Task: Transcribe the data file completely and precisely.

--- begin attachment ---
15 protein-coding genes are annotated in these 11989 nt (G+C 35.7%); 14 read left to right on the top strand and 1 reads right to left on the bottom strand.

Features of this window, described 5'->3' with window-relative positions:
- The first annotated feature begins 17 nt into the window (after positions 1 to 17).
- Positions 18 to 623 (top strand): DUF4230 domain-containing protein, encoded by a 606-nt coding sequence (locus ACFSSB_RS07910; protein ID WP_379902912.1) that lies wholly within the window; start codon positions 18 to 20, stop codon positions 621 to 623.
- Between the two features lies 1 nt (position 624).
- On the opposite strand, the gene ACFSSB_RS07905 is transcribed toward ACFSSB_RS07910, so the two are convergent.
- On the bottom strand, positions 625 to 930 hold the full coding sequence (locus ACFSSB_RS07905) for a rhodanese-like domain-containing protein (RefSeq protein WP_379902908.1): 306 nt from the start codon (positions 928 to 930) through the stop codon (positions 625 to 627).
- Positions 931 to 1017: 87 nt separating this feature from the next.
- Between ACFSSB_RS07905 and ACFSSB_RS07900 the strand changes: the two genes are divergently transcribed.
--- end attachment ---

15 protein-coding genes are annotated in these 11989 nt (G+C 35.7%); 14 read left to right on the top strand and 1 reads right to left on the bottom strand.

Features of this window, described 5'->3' with window-relative positions:
- The first annotated feature begins 17 nt into the window (after positions 1 to 17).
- Positions 18 to 623 (top strand): DUF4230 domain-containing protein, encoded by a 606-nt coding sequence (locus ACFSSB_RS07910; protein ID WP_379902912.1) that lies wholly within the window; start codon positions 18 to 20, stop codon positions 621 to 623.
- Between the two features lies 1 nt (position 624).
- On the opposite strand, the gene ACFSSB_RS07905 is transcribed toward ACFSSB_RS07910, so the two are convergent.
- On the bottom strand, positions 625 to 930 hold the full coding sequence (locus ACFSSB_RS07905) for a rhodanese-like domain-containing protein (RefSeq protein WP_379902908.1): 306 nt from the start codon (positions 928 to 930) through the stop codon (positions 625 to 627).
- Positions 931 to 1017: 87 nt separating this feature from the next.
- Between ACFSSB_RS07905 and ACFSSB_RS07900 the strand changes: the two genes are divergently transcribed.